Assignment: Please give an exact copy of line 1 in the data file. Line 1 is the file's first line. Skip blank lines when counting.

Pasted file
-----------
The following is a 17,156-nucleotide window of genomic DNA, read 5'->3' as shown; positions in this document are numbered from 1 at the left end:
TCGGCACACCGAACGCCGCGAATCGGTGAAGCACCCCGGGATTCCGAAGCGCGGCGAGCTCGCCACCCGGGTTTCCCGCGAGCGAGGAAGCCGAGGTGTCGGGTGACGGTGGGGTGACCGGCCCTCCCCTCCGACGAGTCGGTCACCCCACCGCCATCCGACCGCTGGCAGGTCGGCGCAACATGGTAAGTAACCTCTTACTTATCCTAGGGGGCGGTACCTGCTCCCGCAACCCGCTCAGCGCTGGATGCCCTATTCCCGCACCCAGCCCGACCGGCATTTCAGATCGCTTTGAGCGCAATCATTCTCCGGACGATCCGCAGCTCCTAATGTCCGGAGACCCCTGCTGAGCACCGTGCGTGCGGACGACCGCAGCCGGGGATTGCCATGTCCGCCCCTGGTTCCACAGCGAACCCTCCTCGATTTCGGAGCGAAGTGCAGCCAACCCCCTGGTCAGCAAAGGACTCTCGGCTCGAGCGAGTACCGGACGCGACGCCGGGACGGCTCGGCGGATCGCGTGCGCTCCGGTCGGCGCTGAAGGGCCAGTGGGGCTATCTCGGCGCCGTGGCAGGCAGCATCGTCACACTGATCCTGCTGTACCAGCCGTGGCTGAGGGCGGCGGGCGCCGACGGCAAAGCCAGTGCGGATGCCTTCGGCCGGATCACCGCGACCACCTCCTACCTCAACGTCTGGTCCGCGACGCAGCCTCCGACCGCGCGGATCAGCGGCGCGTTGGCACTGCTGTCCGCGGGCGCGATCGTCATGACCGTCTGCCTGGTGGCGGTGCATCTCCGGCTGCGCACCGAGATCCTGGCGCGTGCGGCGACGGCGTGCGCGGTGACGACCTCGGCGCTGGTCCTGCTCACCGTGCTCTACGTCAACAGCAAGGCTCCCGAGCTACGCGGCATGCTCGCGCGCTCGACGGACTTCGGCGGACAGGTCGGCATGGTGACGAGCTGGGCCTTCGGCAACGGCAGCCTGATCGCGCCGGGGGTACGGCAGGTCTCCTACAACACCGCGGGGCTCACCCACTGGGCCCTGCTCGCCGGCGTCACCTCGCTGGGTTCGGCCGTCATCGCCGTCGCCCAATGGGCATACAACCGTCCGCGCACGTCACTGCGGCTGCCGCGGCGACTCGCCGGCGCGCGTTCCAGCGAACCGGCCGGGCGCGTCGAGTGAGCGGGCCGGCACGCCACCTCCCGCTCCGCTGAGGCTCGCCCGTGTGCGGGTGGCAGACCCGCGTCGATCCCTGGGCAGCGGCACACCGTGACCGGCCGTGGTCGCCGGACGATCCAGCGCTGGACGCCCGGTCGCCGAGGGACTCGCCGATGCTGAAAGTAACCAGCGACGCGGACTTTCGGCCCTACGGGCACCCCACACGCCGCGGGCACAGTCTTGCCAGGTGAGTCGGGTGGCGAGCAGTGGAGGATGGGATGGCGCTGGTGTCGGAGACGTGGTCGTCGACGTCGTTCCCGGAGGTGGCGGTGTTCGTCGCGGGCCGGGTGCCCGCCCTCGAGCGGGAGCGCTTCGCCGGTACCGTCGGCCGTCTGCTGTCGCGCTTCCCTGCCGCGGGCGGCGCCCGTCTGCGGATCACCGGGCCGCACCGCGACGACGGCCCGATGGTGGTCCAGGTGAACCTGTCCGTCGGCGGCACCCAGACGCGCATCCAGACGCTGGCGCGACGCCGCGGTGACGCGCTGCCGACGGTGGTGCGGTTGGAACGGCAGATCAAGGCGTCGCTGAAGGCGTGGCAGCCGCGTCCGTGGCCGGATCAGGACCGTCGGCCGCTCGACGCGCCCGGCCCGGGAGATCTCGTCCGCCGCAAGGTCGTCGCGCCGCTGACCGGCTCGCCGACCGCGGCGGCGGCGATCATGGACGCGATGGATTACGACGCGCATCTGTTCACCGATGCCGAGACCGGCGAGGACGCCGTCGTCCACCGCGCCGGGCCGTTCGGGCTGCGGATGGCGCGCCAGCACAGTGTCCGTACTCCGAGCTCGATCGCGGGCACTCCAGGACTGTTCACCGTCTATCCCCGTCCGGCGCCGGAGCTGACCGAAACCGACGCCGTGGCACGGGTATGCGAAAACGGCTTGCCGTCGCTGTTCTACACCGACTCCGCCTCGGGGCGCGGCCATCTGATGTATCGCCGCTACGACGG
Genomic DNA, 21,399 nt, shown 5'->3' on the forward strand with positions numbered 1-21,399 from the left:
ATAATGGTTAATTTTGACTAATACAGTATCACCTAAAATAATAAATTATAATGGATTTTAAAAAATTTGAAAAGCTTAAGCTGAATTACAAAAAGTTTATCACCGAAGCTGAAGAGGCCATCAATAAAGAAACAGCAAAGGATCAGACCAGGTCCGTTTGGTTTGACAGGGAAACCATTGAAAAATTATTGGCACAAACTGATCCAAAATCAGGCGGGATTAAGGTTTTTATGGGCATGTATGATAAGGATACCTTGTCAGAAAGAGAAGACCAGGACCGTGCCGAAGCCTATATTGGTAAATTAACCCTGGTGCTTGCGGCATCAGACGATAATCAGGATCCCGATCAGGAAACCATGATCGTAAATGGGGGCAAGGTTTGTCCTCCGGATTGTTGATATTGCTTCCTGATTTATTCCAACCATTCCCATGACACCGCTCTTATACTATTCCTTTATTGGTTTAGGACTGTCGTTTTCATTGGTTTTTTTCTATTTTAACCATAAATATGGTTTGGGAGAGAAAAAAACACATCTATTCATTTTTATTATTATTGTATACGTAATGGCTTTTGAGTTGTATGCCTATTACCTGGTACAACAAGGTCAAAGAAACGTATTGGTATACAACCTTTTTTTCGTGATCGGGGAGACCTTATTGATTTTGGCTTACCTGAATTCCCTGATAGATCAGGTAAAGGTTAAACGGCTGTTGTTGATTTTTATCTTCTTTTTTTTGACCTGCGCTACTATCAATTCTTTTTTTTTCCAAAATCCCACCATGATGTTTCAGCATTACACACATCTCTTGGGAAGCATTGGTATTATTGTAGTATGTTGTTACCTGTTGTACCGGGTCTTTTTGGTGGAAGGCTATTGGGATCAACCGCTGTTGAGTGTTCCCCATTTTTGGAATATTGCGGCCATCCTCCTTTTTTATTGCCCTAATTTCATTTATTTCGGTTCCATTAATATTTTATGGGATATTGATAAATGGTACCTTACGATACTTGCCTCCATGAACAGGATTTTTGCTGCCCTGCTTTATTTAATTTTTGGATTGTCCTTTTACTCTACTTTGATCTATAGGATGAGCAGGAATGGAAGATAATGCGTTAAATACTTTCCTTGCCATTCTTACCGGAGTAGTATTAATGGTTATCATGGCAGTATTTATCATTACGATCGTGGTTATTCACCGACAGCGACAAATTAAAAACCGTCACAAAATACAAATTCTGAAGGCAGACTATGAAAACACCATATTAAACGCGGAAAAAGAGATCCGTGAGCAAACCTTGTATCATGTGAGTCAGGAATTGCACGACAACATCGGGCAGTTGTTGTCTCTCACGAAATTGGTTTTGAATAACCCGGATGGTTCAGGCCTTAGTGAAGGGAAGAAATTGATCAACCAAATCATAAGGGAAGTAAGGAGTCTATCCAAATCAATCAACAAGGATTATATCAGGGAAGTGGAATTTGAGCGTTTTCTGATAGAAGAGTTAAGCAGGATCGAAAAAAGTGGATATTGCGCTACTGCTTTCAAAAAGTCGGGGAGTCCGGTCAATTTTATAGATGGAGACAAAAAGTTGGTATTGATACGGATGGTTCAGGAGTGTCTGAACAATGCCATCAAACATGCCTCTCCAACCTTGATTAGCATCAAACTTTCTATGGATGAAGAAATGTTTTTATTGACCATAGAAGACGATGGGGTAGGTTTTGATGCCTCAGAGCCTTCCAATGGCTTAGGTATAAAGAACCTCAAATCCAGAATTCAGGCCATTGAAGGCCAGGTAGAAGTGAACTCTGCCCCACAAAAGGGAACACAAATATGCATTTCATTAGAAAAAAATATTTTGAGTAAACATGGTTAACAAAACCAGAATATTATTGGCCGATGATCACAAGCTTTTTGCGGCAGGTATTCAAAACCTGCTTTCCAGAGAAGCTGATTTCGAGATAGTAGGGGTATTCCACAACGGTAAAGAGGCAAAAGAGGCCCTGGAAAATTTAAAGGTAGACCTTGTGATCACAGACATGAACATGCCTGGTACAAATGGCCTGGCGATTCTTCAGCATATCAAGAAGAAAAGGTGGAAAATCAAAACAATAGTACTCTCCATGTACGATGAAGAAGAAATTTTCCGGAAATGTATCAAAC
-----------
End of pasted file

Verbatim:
The following is a 17,156-nucleotide window of genomic DNA, read 5'->3' as shown; positions in this document are numbered from 1 at the left end: